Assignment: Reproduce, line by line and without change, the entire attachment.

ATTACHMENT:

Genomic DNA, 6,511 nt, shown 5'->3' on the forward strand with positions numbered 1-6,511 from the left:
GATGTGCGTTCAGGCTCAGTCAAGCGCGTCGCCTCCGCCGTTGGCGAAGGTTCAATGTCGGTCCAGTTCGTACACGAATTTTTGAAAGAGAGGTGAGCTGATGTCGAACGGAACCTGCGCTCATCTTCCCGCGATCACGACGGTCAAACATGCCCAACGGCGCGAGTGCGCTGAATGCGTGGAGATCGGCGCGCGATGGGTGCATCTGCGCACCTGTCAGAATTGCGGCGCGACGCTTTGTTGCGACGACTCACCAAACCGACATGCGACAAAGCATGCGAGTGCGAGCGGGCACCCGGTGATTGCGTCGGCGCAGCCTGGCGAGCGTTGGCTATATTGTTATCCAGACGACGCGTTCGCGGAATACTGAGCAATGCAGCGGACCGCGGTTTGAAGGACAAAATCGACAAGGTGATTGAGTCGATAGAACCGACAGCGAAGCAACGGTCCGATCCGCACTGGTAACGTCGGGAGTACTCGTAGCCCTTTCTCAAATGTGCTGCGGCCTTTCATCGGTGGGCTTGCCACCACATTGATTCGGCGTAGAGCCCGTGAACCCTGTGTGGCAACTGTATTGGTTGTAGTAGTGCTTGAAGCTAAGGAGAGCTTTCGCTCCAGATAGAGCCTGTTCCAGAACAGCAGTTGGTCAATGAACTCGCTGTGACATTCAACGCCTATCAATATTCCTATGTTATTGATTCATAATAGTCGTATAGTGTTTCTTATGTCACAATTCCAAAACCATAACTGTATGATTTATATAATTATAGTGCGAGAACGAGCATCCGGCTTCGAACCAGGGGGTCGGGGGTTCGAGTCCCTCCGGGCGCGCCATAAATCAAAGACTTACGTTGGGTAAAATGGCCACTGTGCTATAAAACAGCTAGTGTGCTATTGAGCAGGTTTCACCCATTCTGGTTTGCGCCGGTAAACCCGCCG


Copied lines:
Genomic DNA, 6,511 nt, shown 5'->3' on the forward strand with positions numbered 1-6,511 from the left:
GATGTGCGTTCAGGCTCAGTCAAGCGCGTCGCCTCCGCCGTTGGCGAAGGTTCAATGTCGGTCCAGTTCGTACACGAATTTTTGAAAGAGAGGTGAGCTGATGTCGAACGGAACCTGCGCTCATCTTCCCGCGATCACGACGGTCAAACATGCCCAACGGCGCGAGTGCGCTGAATGCGTGGAGATCGGCGCGCGATGGGTGCATCTGCGCACCTGTCAGAATTGCGGCGCGACGCTTTGTTGCGACGACTCACCAAACCGACATGCGACAAAGCATGCGAGTGCGAGCGGGCACCCGGTGATTGCGTCGGCGCAGCCTGGCGAGCGTTGGCTATATTGTTATCCAGACGACGCGTTCGCGGAATACTGAGCAATGCAGCGGACCGCGGTTTGAAGGACAAAATCGACAAGGTGATTGAGTCGATAGAACCGACAGCGAAGCAACGGTCCGATCCGCACTGGTAACGTCGGGAGTACTCGTAGCCCTTTCTCAAATGTGCTGCGGCCTTTCATCGGTGGGCTTGCCACCACATTGATTCGGCGTAGAGCCCGTGAACCCTGTGTGGCAACTGTATTGGTTGTAGTAGTGCTTGAAGCTAAGGAGAGCTTTCGCTCCAGATAGAGCCTGTTCCAGAACAGCAGTTGGTCAATGAACTCGCTGTGACATTCAACGCCTATCAATATTCCTATGTTATTGATTCATAATAGTCGTATAGTGTTTCTTATGTCACAATTCCAAAACCATAACTGTATGATTTATATAATTATAGTGCGAGAACGAGCATCCGGCTTCGAACCAGGGGGTCGGGGGTTCGAGTCCCTCCGGGCGCGCCATAAATCAAAGACTTACGTTGGGTAAAATGGCCACTGTGCTATAAAACAGCTAGTGTGCTATTGAGCAGGTTTCACCCATTCTGGTTTGCGCCGGTAAACCCGCCG